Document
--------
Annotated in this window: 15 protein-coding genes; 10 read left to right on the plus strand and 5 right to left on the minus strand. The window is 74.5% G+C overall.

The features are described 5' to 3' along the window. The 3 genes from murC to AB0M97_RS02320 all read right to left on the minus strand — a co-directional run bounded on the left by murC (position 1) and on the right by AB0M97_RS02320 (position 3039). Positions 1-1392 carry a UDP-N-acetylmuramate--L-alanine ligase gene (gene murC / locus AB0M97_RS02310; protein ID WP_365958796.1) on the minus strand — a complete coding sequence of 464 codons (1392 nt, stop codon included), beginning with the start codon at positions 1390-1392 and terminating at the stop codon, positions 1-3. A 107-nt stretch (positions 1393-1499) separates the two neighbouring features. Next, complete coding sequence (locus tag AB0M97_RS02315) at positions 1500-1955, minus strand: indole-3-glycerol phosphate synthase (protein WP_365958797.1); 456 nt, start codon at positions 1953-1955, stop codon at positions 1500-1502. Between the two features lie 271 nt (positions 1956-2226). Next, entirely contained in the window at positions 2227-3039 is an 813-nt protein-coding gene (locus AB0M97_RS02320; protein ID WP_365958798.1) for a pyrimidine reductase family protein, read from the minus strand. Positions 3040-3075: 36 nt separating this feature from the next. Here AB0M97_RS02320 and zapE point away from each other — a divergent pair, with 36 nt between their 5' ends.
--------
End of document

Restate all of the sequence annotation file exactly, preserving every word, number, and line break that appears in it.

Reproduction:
Annotated in this window: 15 protein-coding genes; 10 read left to right on the plus strand and 5 right to left on the minus strand. The window is 74.5% G+C overall.

The features are described 5' to 3' along the window. The 3 genes from murC to AB0M97_RS02320 all read right to left on the minus strand — a co-directional run bounded on the left by murC (position 1) and on the right by AB0M97_RS02320 (position 3039). Positions 1-1392 carry a UDP-N-acetylmuramate--L-alanine ligase gene (gene murC / locus AB0M97_RS02310; protein ID WP_365958796.1) on the minus strand — a complete coding sequence of 464 codons (1392 nt, stop codon included), beginning with the start codon at positions 1390-1392 and terminating at the stop codon, positions 1-3. A 107-nt stretch (positions 1393-1499) separates the two neighbouring features. Next, complete coding sequence (locus tag AB0M97_RS02315) at positions 1500-1955, minus strand: indole-3-glycerol phosphate synthase (protein WP_365958797.1); 456 nt, start codon at positions 1953-1955, stop codon at positions 1500-1502. Between the two features lie 271 nt (positions 1956-2226). Next, entirely contained in the window at positions 2227-3039 is an 813-nt protein-coding gene (locus AB0M97_RS02320; protein ID WP_365958798.1) for a pyrimidine reductase family protein, read from the minus strand. Positions 3040-3075: 36 nt separating this feature from the next. Here AB0M97_RS02320 and zapE point away from each other — a divergent pair, with 36 nt between their 5' ends.